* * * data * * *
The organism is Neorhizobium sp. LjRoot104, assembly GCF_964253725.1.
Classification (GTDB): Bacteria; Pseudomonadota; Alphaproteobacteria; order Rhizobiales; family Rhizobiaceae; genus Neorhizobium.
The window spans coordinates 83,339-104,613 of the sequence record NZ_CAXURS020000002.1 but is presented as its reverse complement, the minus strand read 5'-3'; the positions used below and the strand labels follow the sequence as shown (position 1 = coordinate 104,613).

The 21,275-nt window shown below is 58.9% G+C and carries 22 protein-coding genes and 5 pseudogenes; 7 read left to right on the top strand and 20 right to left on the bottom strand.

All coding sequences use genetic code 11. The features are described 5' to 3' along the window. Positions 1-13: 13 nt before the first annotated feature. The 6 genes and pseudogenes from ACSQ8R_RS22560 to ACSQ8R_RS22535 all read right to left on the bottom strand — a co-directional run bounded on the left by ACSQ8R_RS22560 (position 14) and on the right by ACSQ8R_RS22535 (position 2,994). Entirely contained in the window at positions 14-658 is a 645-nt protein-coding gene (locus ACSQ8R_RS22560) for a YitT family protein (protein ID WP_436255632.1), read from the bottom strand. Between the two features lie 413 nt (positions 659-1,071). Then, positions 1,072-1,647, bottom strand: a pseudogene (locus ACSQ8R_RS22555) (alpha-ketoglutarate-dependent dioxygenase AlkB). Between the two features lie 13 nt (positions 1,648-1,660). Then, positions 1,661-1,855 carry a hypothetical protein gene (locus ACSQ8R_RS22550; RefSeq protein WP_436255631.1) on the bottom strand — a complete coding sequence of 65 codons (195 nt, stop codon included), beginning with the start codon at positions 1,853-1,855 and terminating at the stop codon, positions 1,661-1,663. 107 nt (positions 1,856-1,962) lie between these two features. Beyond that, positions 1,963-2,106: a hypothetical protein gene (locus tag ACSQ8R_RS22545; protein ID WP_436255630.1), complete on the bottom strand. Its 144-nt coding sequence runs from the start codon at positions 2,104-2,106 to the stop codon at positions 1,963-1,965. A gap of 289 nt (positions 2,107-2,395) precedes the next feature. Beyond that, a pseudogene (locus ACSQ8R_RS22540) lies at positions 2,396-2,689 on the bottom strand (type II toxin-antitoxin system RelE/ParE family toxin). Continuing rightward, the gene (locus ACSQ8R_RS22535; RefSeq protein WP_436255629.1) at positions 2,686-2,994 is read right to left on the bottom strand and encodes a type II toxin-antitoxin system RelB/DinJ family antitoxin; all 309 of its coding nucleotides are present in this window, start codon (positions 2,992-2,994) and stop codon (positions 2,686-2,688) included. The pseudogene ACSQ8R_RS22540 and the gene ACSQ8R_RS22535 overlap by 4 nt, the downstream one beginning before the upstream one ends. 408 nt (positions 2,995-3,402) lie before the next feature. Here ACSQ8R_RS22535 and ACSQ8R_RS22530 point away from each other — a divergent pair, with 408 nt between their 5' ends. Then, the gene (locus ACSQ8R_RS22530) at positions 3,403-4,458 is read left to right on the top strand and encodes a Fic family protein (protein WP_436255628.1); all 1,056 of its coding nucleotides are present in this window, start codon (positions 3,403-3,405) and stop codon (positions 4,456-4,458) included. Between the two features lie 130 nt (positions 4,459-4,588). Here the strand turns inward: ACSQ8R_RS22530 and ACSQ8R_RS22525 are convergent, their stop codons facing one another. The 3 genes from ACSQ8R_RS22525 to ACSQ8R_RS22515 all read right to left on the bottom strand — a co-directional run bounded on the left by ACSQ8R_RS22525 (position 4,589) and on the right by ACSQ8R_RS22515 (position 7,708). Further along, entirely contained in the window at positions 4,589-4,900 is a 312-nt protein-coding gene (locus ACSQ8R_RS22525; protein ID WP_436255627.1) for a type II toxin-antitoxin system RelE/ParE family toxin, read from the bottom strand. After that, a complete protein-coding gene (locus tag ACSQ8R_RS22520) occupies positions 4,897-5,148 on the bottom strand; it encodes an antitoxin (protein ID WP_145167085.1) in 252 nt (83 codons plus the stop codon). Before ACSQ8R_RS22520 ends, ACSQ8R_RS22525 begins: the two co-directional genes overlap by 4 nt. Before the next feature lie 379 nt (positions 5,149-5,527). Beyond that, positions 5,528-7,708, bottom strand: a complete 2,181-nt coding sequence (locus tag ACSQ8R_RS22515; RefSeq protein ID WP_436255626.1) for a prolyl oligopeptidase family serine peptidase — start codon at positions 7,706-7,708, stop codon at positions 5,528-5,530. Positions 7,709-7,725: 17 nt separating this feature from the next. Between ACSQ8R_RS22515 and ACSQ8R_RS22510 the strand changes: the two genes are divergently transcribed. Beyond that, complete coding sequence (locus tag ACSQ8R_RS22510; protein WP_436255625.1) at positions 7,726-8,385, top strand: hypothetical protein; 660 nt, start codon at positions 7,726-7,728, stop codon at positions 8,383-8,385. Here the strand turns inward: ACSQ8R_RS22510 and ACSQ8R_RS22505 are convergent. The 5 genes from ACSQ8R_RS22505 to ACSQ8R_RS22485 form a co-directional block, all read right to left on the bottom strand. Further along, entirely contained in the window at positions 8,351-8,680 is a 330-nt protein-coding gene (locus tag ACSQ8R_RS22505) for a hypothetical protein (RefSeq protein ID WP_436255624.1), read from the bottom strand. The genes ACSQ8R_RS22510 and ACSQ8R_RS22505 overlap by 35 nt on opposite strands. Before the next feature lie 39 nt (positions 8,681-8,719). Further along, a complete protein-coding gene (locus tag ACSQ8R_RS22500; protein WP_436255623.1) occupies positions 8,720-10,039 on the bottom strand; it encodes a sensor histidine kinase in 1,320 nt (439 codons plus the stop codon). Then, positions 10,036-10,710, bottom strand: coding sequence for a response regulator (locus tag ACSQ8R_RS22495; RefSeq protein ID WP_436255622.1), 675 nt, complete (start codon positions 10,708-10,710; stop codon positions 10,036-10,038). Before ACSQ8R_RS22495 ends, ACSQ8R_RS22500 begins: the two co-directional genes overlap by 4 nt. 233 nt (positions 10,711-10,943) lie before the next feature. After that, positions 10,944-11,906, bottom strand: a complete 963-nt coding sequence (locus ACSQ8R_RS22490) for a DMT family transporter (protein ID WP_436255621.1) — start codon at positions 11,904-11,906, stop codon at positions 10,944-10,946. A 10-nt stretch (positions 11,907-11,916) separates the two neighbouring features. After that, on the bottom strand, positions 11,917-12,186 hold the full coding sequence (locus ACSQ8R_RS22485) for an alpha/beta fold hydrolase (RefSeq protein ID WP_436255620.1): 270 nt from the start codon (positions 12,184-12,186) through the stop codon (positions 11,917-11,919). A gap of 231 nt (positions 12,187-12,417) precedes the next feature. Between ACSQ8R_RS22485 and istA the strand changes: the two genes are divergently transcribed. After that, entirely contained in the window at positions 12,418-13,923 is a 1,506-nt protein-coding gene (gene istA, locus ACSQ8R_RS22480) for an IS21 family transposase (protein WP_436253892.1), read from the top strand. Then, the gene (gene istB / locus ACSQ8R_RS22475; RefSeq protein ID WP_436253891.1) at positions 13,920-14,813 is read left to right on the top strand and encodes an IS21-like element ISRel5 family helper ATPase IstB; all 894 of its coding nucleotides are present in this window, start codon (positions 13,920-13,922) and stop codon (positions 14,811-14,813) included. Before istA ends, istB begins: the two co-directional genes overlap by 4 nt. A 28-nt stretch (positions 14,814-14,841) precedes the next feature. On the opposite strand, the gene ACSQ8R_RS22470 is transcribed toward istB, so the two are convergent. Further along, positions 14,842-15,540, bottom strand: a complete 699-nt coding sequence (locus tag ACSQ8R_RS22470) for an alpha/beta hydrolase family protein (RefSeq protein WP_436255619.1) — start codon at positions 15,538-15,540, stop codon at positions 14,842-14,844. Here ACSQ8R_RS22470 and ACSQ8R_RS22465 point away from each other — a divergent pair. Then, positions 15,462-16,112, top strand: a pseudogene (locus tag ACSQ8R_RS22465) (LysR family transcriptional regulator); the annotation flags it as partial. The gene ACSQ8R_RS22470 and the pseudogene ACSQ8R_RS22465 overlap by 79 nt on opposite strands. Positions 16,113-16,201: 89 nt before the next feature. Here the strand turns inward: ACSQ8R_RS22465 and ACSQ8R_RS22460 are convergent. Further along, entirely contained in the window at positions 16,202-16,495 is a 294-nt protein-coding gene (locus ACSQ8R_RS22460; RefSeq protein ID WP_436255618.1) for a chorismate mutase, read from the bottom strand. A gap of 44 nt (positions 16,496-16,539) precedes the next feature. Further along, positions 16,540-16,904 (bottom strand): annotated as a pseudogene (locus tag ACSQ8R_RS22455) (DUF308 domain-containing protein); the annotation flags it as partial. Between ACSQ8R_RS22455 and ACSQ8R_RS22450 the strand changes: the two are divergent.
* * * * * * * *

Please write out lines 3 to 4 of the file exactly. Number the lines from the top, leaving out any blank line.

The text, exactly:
The window spans coordinates 83,339-104,613 of the sequence record NZ_CAXURS020000002.1 but is presented as its reverse complement, the minus strand read 5'-3'; the positions used below and the strand labels follow the sequence as shown (position 1 = coordinate 104,613).

The 21,275-nt window shown below is 58.9% G+C and carries 22 protein-coding genes and 5 pseudogenes; 7 read left to right on the top strand and 20 right to left on the bottom strand.